The sets by Iir Hermeliin have their moments, but some of the key scenes were disappointments. The small and very slow-falling chandelier, the Phantom's odd space-age lair, the burrito-like pocket in front of the rooftop angel statue. Not really to my tastes. Putting the lake Phantom and Christine cross during the title scene on a bridge high above the stage is a nice touch, though. And the very end of the show looks very effective, I'd say more so than in the original.

The music, then, sounds absolutely gorgeous. A big orchestra combined with the fantastic voices in the cast... This is what a musical should sound like.

I've talked about how I love seeing the original Phantom for the smoke and the mirrors, but don't really get that much out of the story or the performances there. Watching this production, I felt the other way around. The visuals were not all that stunning, but I suddenly felt more for the characters.

I'm not saying Malvius's direction was perfect. Some scenes lacked suspense, some felt a bit confusing or awkward. But forgetting about minor faults and considering the story as a whole, I got more out of this vision than the original.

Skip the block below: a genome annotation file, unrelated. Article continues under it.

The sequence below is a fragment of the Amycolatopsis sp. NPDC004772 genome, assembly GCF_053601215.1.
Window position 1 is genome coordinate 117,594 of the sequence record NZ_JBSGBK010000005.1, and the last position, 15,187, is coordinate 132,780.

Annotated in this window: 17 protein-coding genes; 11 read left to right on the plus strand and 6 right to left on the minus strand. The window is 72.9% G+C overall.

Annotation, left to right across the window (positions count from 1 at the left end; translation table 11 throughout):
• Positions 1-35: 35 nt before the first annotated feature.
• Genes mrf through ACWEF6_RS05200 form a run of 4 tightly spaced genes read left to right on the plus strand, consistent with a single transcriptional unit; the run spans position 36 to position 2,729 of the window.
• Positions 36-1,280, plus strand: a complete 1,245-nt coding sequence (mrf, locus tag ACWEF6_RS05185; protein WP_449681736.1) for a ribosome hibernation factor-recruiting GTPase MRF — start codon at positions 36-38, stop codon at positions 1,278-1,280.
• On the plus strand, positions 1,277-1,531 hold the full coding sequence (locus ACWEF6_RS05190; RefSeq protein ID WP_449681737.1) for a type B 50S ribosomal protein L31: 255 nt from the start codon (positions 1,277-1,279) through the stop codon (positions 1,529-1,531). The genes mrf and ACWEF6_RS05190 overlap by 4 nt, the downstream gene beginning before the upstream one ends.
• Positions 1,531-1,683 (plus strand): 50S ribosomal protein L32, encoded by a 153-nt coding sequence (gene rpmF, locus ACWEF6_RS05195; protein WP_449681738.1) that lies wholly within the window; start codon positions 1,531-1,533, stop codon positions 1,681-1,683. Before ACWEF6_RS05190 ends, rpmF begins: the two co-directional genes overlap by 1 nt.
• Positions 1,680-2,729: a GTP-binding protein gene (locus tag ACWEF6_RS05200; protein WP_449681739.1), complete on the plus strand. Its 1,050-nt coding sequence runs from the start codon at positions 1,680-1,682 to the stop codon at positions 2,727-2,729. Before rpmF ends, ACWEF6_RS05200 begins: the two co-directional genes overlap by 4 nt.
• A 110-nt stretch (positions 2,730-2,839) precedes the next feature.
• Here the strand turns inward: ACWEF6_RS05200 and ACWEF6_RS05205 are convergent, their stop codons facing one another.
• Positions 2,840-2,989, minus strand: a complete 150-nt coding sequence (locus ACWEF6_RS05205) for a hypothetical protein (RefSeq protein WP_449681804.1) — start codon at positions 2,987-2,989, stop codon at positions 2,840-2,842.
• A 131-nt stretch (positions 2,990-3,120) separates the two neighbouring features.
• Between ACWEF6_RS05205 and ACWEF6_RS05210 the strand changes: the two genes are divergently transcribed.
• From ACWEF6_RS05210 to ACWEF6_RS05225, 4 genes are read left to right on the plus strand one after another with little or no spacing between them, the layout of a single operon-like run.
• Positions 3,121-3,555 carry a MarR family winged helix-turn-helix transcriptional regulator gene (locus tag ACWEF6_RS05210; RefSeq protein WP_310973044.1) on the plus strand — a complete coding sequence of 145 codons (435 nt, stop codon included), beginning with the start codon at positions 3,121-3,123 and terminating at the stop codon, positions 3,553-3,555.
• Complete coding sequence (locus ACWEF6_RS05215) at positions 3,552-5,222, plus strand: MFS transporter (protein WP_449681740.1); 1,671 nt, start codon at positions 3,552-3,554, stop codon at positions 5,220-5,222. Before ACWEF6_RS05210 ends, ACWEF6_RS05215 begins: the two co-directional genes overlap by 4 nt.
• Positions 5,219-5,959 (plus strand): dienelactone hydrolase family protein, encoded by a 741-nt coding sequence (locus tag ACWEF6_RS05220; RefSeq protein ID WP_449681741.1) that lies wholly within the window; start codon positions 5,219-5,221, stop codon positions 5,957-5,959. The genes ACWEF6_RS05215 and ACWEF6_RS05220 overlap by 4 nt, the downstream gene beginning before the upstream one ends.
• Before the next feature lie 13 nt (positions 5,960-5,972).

Wonder, then, what the Finnish non-replica version will have in store for us next fall?

Photos by Iir Hermelin and Tõnis Järs, from Vanemuine's website and Facebook. Hover over the photos for specific info.


  1. Thank you, this review actually made me think about a little trip to Tallinn. The Hungarian production has a similar-sounding updated focus on Christine and it made me interested in the musical again. I'm all for non-replicas that add something to the story and bring new valid points of view to it, and at least occasionally Malvius does a fairly good job with these.

    1. If you can still get tickets, go go go! :D It'd be interesting to hear what you think about this.

  2. I wish I could see this production! It sounds like the "Phantom" I would direct... if I were a director...

    1. Yeah, I'm very lucky that Finland is so close to Estonia and I actually got to see this version!

  3. Koit ja Lauri ovat Malviuksen luottonäyttelijöitä ja tekevät uskollista työtä. Koit on luonnossakin juuri kuvaillun kaltainen, täydellinen naapurinpoika. Hän olisi voinut olla Helsinginkin versioon nappivalinta. Ohjausidea kuulosti kiinnostavalta, täytyypä lähteä katsomaan!

  4. Thank you for this information and your impressions. I'm faszinated by this story for a long time, read the books (did you read Susan Kays book about the whole story of the phantom itself), saw films and musicals, but this 'interpretation' i never heard about.

    1. Glad to hear this post is useful to you! :) The Estonian production is definitely a unique take of the story! But I've never read Kay's book... Maybe I should check that out next.